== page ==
With lamentations and a sense of regret, we’re back in a rented car again (steam won’t clear from the windows, rain stays on the wing mirrors, annoying rattle from the back and Giristroula still taking roundabouts seemingly with only a pure leap of faith).
But it seems the only way to get out of the city and into the countryside.
We’re aiming for the Gower Peninsular.
As we pass through briery Welsh moors with rising hills and sheep-worn ways to our right, I point out to Giristroula the road signs all being in two languages even though I think only about a fifth of the country can speak Welsh. And most of them are up in the north.
I tell her the old story about the sign somewhere in Wales that has “No Entry For Heavy Goods Vehicles” in English at the top and underneath “I Am Sorry I Am Currently Out Of The Office And Will Be Back On Monday” underneath, as the sign writer sent an email to a Welsh translator to have his English translated, but the translator was on holiday, so the sign writer received an out of office email back… and thought that was the translation.
I hope the old story’s true anyway.
The one Welsh word that must stick in everyone’s mind round here though is Araf – slow. Written everywhere.
We arrive at Rhossili beach. It’s huge. Huge sky. Huge beach. The sea bay gaping wide in front of us.
“What a big lot of…About…” I say to Giristroula, who ignores me and fixes instead in a contemplative silence on the vastness of it all.
The beach spreads and sweeps away from us for four long miles. It is impossible not to feel some sort of amazement as you stare out. Just the sheer size of all this nature.
The grassy escarpment plunges down in front of us onto the sand shore, and to the wreck of the Helvetia, a Norwegian ship which ran aground in 1887 and whose wooden hull still sticks out of the sand like an immense jaw of black teeth.
Behind the beach rolls dark red and green hills. The occasional flash and wink of a bird-watcher binoculars pricking a tiny speck in this mass of richly flowing carpet.
We walk out on to Worm’s Head, a long jutting rocky promontory that falls and rises so, when the tide is in, it looks like a serpent writhing in the water. The end of the jutty being the beast’s head, poking up into the sky.
The tide is out however, so we spend an extraordinarily long time walking out across rocks and pools and finally up on to the worm’s head itself, to bathe in the sun like two fat seals.
We make it back, picking our way over the rocks with arms aeroplaning out vertically – frightening the fiddler crabs into fleeing the rock pools with their claws waving horrified in the air – to a good-looking hotel bar, just as the weather starts to turn. And have an awful British dinner in this incredible British setting.
As I examine my tasteless, tell-tale microwaved hot-as-the-sun-at-the-edges-freezing-cold-in-the-middle dish – complimented by small pool of bullet-hard grey peas and a salad garnish of watery iceberg lettuce leaf, quartered tomato and a few sprigs of cress – I look around at the other customers, grimly eating on the wedged-in tables.
A child too old for a highchair never-the-less sits wedged in the pub-provided seat howling at his ignoring parents. His sister puts something breadcrumb-coated from the kiddies menu deep in her mouth, pulling out saliva-covered fingers with great long strings of spit attached.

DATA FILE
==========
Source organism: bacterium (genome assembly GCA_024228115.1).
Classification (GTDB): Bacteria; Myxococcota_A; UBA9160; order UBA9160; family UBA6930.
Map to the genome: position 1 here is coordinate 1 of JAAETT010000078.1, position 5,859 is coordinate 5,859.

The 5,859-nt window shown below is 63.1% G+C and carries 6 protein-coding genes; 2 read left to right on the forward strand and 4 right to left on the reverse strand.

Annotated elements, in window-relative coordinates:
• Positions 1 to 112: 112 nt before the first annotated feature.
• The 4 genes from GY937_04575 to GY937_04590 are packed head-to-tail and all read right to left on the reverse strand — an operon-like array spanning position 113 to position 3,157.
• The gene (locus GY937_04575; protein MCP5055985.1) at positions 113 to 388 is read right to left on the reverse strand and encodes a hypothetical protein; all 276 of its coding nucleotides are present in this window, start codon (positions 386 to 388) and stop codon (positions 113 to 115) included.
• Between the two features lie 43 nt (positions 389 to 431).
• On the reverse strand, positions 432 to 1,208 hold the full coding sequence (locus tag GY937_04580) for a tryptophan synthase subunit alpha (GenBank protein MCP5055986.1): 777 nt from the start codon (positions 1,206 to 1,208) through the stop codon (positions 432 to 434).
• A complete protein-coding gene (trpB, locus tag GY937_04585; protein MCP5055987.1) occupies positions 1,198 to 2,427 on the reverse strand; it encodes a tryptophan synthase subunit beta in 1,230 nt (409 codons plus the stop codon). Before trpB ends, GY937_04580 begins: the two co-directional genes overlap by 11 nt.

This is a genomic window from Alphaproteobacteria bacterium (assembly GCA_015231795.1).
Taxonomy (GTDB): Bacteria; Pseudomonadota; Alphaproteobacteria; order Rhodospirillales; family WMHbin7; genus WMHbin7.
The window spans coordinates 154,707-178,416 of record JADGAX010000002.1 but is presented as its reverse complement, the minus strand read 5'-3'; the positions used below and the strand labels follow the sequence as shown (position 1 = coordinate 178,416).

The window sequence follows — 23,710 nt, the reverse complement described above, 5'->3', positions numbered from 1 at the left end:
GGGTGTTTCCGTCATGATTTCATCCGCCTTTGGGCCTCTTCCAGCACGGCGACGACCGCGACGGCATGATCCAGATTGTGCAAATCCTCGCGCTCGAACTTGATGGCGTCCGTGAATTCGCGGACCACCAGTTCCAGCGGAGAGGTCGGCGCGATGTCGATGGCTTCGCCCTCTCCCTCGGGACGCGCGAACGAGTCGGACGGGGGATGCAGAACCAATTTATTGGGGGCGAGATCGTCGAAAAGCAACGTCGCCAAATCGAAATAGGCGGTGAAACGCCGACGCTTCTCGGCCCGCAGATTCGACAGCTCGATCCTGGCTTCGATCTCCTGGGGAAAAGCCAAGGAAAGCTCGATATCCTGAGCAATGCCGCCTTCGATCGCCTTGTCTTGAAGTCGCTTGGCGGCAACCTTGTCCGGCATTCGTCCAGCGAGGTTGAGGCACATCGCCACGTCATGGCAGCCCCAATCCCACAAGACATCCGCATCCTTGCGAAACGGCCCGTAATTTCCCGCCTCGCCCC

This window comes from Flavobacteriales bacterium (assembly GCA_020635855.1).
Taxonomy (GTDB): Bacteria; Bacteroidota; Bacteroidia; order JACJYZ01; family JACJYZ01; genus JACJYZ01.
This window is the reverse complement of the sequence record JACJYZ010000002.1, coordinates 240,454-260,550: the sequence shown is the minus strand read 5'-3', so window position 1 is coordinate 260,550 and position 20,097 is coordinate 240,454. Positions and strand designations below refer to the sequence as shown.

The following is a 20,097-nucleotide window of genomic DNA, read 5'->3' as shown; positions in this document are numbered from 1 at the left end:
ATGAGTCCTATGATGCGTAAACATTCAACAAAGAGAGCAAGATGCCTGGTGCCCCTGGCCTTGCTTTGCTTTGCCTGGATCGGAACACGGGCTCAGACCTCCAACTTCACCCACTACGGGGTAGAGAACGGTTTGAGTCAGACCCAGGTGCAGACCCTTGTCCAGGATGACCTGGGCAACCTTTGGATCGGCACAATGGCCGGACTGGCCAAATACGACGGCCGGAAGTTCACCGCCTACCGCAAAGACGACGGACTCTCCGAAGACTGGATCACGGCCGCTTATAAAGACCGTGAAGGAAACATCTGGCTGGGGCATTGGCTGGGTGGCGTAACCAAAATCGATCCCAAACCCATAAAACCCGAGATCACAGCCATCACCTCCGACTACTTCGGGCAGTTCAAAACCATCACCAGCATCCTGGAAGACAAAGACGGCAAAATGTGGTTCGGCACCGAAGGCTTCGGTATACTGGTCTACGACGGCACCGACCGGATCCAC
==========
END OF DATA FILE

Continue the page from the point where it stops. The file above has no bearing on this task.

Three lads stand at the bar making ostentatious loud noises, slapping backs, tweaking nipples, cheering with arms thrown up as a glass is dropped behind the bar. Either blind or perhaps all-too-aware of everyone else around them.
Burnt chip oil smell hangs in the air. Teenagers on a break from working in the kitchen sit in the lounge listening to thin, tinny music coming through a mobile phone.
A drunk man swears at his girlfriend who stares uninterested out of the window at a father outside smoking a fag while standing over a pushchair.
Two overweight women next to us cackle over a bucketed bottle of prosecco. “Bubbles!” one regularly chirps as she tops up their glasses.
“I’m just off to shake me lettuce…” says the other as she gets up from her chair.
Giristroula looks at me, confused, and flicks the twisting thumb and forefinger Greek sign of ‘what on earth does that mean?’
“I think she’s going to the toilet,” I whisper to her.
“Po, po, po…” says Giristroula, now doing the Greek windmilling hand movement to mean ‘what is this nonsense?’
“Why can you people never just say you’re going to do? Why do you always have to dress it up in your funny words…”
A young woman over the way, in glasses and a ponytail, sits upright at her table and tries to keep up conversation with her over-dressed for the occasion, uncomfortably stiff parents. The unimpressed mother regarding the surroundings around her primly, with her tight pursed mouth looking like a cat’s bottom.
Luckily, the beauty of the Gower is still there when we leave.
We stand and drink in one long last look at everything from the car park, as the sun leaks it’s final light over the hills behind Rhossili.
A huge clatter of a hundreds bottles being thrown in the recycling bins from the back of the pub. It’s time to go.
We get into a long debate about whether we should carry on to the Greek’s Promised Land of Tenby, but as the light of the day limps to its end we decide to use the car to head north and look for mountains. Real Welsh mountains.
The journey is long. We drive through the Brecon Beacons in the dark. And pass lots of places with signs telling me the names all start with a Ll: Llandeilo, Llandovery, Llandrindod
We are dimly aware of looming mountains above us, darker jagged shadows on top of the dark night, as Giristroula peers out on a black road.
A badly tuned, faulty, radio the only thing keeping us awake as we drive on and on for mile after mile. Our aimed-for destination of Snowdonia just never seeming to arrive.